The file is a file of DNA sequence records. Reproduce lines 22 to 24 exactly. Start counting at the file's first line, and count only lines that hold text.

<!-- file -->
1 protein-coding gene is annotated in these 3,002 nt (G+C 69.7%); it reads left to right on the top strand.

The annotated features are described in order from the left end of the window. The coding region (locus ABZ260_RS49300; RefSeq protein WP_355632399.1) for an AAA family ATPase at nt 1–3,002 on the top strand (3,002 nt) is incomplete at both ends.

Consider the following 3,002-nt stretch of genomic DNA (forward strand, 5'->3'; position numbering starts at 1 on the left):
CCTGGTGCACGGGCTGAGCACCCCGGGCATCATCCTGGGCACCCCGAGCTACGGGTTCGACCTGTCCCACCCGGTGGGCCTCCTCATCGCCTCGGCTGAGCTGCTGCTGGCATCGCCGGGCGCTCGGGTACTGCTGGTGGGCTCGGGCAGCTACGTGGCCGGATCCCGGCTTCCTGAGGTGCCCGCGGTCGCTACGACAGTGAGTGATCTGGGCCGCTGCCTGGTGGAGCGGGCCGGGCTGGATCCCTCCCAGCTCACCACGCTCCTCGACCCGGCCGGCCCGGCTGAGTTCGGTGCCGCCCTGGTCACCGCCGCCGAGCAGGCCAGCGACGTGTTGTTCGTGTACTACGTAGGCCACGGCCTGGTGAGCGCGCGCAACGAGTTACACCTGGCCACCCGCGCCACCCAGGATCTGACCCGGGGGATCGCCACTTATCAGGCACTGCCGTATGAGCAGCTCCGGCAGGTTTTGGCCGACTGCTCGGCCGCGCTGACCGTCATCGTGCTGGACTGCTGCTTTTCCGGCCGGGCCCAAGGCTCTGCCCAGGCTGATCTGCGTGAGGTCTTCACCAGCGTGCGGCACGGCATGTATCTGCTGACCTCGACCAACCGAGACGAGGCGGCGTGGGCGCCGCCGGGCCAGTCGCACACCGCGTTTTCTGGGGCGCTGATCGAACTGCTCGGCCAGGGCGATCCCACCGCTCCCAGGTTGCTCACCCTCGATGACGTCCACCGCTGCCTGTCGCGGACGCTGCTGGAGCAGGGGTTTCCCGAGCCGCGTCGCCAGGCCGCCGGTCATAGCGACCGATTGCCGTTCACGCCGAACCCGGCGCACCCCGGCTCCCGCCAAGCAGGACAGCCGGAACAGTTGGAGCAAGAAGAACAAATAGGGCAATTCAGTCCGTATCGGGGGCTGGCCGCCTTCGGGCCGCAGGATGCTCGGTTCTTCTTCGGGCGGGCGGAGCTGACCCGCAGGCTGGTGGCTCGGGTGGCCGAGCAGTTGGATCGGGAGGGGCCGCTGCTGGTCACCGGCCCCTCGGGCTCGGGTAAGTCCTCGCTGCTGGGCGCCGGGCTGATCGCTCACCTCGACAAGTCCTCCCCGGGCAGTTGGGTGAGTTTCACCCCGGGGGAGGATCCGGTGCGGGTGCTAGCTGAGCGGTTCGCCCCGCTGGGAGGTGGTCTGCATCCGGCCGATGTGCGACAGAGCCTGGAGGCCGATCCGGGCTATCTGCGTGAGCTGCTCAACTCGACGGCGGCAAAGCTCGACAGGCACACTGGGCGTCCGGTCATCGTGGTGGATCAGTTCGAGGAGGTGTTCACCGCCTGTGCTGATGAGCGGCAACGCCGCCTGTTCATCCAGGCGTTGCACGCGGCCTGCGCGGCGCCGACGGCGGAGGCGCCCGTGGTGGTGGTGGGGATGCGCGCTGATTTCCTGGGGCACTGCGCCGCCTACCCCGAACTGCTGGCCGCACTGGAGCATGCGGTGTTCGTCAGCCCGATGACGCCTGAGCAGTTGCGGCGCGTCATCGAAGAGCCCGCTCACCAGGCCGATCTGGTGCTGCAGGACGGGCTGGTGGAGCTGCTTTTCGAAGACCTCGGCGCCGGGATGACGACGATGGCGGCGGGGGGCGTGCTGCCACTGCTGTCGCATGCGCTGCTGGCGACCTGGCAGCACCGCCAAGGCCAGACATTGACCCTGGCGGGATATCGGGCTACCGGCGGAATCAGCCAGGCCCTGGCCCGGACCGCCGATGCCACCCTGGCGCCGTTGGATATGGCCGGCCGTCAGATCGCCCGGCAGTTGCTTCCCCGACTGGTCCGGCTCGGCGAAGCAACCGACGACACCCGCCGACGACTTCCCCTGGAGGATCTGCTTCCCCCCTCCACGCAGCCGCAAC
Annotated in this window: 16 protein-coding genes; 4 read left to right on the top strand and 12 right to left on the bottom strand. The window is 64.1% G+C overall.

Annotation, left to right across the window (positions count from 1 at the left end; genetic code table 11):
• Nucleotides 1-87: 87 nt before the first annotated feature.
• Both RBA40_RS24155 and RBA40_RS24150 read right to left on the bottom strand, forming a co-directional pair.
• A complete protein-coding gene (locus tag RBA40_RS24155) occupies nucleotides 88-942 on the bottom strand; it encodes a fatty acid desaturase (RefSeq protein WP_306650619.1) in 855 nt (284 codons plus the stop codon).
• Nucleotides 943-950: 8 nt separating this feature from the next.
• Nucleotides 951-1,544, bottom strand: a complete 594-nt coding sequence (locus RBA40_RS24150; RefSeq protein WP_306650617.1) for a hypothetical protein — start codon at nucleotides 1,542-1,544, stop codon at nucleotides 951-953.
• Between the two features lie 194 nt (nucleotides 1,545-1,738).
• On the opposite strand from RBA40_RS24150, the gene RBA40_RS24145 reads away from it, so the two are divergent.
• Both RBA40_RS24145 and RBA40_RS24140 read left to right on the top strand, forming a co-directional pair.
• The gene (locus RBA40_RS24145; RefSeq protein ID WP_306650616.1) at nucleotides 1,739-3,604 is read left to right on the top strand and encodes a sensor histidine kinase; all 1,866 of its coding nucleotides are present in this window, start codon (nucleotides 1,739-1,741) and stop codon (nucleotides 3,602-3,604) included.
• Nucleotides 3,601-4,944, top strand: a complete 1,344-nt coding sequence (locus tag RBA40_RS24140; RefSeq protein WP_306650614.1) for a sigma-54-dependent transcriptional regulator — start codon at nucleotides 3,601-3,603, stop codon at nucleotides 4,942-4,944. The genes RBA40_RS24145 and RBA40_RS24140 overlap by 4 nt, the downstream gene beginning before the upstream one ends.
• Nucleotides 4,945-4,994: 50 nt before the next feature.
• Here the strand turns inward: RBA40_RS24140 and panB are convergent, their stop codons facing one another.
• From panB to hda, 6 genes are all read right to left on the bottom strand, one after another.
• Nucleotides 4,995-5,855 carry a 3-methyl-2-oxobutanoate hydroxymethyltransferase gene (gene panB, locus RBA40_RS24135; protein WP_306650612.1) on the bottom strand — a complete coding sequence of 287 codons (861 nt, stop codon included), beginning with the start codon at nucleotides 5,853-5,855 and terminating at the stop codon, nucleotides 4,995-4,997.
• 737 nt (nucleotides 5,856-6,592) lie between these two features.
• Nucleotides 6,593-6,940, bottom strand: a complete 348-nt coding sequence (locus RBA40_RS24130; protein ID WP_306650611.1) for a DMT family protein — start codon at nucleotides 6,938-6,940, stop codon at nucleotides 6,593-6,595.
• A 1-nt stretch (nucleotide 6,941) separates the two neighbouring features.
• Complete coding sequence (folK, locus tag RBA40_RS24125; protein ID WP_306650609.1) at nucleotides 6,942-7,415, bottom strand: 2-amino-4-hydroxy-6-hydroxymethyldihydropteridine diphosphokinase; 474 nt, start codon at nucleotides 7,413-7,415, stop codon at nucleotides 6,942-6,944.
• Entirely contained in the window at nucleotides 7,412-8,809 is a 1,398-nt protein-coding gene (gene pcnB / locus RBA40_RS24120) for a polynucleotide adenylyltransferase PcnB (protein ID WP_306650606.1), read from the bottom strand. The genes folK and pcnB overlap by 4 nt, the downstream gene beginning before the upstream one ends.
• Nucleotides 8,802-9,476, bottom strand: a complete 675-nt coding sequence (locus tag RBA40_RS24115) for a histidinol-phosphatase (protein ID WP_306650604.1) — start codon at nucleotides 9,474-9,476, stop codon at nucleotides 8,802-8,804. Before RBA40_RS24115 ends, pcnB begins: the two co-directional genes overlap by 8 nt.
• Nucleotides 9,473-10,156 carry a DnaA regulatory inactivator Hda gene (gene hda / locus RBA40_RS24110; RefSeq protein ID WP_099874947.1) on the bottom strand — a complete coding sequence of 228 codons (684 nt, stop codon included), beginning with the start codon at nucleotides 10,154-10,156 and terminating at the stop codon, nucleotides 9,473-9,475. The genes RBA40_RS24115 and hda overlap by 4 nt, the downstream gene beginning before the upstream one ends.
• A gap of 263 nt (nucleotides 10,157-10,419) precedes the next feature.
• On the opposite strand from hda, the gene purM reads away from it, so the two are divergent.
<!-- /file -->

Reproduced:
• Nucleotides 6,593-6,940, bottom strand: a complete 348-nt coding sequence (locus RBA40_RS24130; protein ID WP_306650611.1) for a DMT family protein — start codon at nucleotides 6,938-6,940, stop codon at nucleotides 6,593-6,595.
• A 1-nt stretch (nucleotide 6,941) separates the two neighbouring features.
• Complete coding sequence (folK, locus tag RBA40_RS24125; protein ID WP_306650609.1) at nucleotides 6,942-7,415, bottom strand: 2-amino-4-hydroxy-6-hydroxymethyldihydropteridine diphosphokinase; 474 nt, start codon at nucleotides 7,413-7,415, stop codon at nucleotides 6,942-6,944.